I couldn't see her anywhere nearby, although I was aware her colouring would be a nearly perfect camouflage against the ground. She could be under the trees or bushes not far away, and unless I stood right beside her I'd never notice she was there. Pure terror raced through my veins. I scooped up Mandarin and hustled him into the house despite his protests. I was too shaken up to trust my ability to securely fasten his leash outside.

I ran back out to where Tristan Brighteyes stood watching me alertly. I raced around searching for Miss Chef while frantically reviewing all the things I needed to do if I couldn't find her soon. After a few minutes, the reality hit me that we might never be able to find her. The thought nearly crushed me to the ground; a moment like that puts your life in perspective, and Miss Chef had become a very important part of my life.

I forced myself not to fall apart so I could continue to look for her. I might fear I'd never succeed, but I wasn't about to give up while she could be out there needing me. Tristan Brighteyes was standing, watching me intently. When I passed him for perhaps the twentieth time, I had an idea. I unfastened his leash from the tree trunk and took him with me, hoping he might notice his sister.

Since I didn't have any better idea of where to go, I let him walk wherever he wanted. He seemed to want to go into a patch of brush and trees nearby, and when I followed him, he led me right to his sister! This deed has earned him a new name; Tristan Brighteyes, Hero! I scooped up Miss Chef, who seemed fine, and got her into the house before she could wriggle free.

Then I headed outside to collect her harness and leash, which I'd left lying on the ground. Now that I knew precious little Miss Chef was safe, I could no longer hold myself together. I had to grab something to keep from falling, and I just slumped there, overcome by the enormity of what could have happened, and desperately thanking God that I'd found her so quickly. (I found her within half an hour at most; it only seemed like several centuries.)

When I was able to walk again, I went inside, a little shakily, and tried to compose myself. I even tried getting a little work done. But things weren't going to be that easy. My daughter came over, and after a few minutes she noticed Miss Chef was holding her left eye half-closed and blinking it a lot. When we looked at her, we could see the eye was swollen.

I called the vet about one o'clock, and after I explained the situation, they told me I didn't need to bring her right over; they would see her at two-thirty, unless I noticed any change. Then I should bring her right over without even stopping to call. In other words, something I'd told them sounded quite urgent to them, but they were trying not to panic me.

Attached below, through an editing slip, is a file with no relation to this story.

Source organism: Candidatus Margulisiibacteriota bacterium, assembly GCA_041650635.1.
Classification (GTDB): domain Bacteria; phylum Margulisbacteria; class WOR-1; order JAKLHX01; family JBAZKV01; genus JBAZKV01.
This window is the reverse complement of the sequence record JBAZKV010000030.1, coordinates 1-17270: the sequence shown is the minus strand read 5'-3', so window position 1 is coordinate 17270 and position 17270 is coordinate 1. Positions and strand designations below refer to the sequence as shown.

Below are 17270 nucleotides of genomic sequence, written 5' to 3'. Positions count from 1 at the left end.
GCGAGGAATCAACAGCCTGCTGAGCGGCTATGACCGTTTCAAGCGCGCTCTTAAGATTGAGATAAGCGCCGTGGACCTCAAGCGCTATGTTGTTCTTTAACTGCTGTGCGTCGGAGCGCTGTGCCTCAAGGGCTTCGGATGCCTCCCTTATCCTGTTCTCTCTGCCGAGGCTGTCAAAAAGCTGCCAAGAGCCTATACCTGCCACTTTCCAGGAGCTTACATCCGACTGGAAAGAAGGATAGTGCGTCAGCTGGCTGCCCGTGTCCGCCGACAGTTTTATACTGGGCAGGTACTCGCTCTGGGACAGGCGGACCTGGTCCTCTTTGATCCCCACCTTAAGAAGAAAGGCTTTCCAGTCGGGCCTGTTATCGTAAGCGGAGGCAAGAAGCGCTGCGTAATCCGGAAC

Of course, I panicked. What else would a normal person do in my situation? I made her carrier as comfortable as I could, and got her to the vet's a bit early. It would have been earlier still, but we don't take our cats to the nearest vet. We take them to a vet's office almost a half hour drive from where we live, because they are the best vets we can find, and we trust them. Which counts for a lot, since we've had a few bad experiences with other vets.

They got an examining room ready for Miss Chef more quickly than they usually do, and by this time I was grateful I hadn't had the chance to grab any lunch. After the vet examined her, he explained she had poked her eye on something and slightly injured it. Apparently such eye injuries can become much worse if they aren't treated right away.

Because we noticed it right away, she only needs to have prescription ointment put in her eyes three times a day for a week, unless there is any sign of complications. I am very relieved to say that her eye shows every sign of healing nicely. And many of the times we've put the ointment in her eyes, her brother studies her with concern for a minute afterward, then goes over to wash her face for her. (Which, the vet said when we called, is perfectly safe for both of them.)

If you don't love cats, you have no idea what you're missing!

Tuesday, August 08, 2006

Lonely Memorials in the Blogosphere

I like to do a certain amount of random surfing, just to see what I will find. It may take much longer than a targeted search, but I have also found things I would never think to seek by wandering the blogosphere. There is a certain amount of struggling past spam necessary, just as many a walk in the woods requires pushing through tangles of brambles.

Yet there are so many blogs stranded in cyberspace without readers, without recent posts. Some of them are deservedly lost, vapid dithering distinguishable from spam only by the lack of commercial focus. Yet there are other lost blogs whose discovery is akin to hiking in the forest, far from any settlement, and suddenly stumbling across, in a hushed clearing, an ancient slate gravestone covered in moss.

Confronted by such a discovery you cannot help feeling, someone once lived here. There was a life worthy of notice in this place, that is now disturbed only by the wind and an occasional bird call. That is the sense I have when I read a promising blog that lasted for a few weeks, a month, perhaps a season before it was abandoned.

What became of the person whose blog this is? If they were as talented as it would appear from their posts, why has no one heard from them since? I doubt most of them are dead. True, blogging does not confer any special immunity to danger. Perhaps a few of these are true memorials, to someone who shared their thoughts with us for a brief space, then drowned, or died in a speeding car.